Should the Suns trade the First Pick for Karl Anthony-Towns?

A first overall pick who has the ability to pass on the low block, who can stretch the floor, and who can play a good low post game, but who needs some (a lot of) work on defense has recently said he’s unsatisfied with his situation in Minnesota and wants to be somewhere else. This player also happened to go to college with Devin Booker and Tyler Ulis, and his name is Karl-Anthony Towns.

The obvious issue for Towns is that he isn’t being used enough. If you’re KAT, you watched your usage percentage dip this season from 27.4% to 22.9% and watched a few of your more important stats dip with it. Tom Thibodeau has his “guys” come from his Chicago days and you see your playing time eaten up by Taj Gibson and Gorgui Dieng. Thibodeau has been running the legs off guys and seemingly stopping their NBA careers short by overplaying them, so yeah, you’re gonna want out, and you’re gonna openly talk about it.

Now, obviously, Towns isn’t going to be dealt by Minnesota for anything less than the #1 overall pick if you’re Phoenix. The pieces you would prefer to give away (lower picks, Warren, Chriss, Bender) can’t make this trade work, and the pieces you would prefer to keep (Jackson, Booker, #1 pick) are the ones Minnesota would look for. Now, Towns is a former #1 pick and won Rookie of the Year unanimously in 2016. That’s incredibly impressive, and what’s more impressive is that he’s seemingly developed his game and gotten better since his rookie campaign, despite his numbers not reflecting it this year. As previously mentioned, a dip in usage will cause a dip in production.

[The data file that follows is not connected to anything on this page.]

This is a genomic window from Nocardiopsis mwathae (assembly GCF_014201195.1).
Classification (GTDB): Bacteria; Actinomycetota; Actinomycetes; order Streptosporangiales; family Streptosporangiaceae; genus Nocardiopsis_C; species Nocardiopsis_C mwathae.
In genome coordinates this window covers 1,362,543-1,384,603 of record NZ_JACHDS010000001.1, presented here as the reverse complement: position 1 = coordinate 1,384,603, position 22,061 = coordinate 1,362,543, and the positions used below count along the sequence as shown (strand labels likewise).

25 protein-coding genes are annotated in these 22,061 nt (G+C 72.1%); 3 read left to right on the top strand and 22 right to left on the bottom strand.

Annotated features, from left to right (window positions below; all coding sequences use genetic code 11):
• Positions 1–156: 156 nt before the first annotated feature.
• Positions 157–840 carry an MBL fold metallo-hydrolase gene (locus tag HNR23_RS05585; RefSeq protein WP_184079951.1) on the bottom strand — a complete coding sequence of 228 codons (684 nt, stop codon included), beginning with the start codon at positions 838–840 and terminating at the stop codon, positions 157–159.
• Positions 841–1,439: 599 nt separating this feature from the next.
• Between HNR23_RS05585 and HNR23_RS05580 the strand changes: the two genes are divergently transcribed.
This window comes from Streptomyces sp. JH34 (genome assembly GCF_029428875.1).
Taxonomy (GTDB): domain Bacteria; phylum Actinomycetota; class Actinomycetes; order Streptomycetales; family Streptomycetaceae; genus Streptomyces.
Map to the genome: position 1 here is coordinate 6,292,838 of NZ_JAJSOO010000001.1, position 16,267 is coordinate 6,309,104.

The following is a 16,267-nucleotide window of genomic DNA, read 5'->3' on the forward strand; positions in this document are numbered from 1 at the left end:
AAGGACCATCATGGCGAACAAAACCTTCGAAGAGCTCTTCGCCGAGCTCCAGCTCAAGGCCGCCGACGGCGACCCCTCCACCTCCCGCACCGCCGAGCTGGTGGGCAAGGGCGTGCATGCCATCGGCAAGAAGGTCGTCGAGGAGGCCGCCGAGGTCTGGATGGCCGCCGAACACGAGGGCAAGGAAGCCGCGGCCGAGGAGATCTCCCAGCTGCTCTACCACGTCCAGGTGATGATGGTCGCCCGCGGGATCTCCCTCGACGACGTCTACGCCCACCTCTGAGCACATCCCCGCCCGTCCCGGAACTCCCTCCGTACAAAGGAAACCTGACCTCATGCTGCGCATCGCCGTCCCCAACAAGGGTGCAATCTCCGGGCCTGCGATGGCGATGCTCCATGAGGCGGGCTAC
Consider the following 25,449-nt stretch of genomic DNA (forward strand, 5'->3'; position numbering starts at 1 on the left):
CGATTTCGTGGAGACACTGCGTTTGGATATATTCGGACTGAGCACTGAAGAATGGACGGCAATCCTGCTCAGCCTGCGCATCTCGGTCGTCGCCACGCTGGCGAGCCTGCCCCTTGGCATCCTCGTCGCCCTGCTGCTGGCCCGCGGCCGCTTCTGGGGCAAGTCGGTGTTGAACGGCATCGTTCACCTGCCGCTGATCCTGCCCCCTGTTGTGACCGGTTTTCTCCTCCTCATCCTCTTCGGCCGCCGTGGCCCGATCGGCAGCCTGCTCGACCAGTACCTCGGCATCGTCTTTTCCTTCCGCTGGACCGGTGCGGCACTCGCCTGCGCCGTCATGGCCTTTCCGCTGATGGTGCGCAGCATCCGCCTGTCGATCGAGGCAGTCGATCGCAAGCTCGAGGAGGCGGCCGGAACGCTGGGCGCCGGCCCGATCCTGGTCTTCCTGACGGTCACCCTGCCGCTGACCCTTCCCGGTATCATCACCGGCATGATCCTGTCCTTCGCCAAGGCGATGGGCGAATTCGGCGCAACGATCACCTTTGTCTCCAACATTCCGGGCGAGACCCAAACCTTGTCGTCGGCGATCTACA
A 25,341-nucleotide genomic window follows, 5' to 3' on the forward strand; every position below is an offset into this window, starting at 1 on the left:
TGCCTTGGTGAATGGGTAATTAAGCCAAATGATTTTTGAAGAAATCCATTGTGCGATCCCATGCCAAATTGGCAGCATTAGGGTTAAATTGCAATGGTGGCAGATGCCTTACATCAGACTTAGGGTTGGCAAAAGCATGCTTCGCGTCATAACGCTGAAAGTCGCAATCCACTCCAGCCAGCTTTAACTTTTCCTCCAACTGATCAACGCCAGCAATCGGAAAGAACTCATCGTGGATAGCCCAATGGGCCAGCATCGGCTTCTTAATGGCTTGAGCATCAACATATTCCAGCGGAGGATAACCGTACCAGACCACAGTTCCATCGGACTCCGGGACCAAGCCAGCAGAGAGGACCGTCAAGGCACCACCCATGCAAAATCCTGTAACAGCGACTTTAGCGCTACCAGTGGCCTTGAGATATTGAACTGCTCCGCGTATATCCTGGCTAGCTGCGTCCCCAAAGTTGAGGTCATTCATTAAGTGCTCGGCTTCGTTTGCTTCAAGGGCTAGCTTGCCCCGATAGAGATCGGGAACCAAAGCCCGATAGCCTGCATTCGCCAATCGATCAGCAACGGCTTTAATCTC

I, personally, really like KAT. I think Booker likes him too, if Twitter is any indication. I also really like DeAndre Ayton but not as much as KAT, and (as of recently), do not really like Luka Dončić. Let’s flesh out all these opinions.

Why don’t I like Dončić at #1? There’s a few reasons. First of all, he said he wasn’t even set on coming to the NBA, and recently received the Euroleague MVP. If he’s not sold on the team, then don’t even bother coming here. Pass. No thank you. Second of all, he doesn’t have an explosive first step. Strength alone might get you by in the Euroleague, but not having that quickness will KILL a guard like that in the NBA. Third of all, Arizona sports radio personality John “Gambo” Gambadoro has recently brought up a potential “attitude” problem of Dončić’s.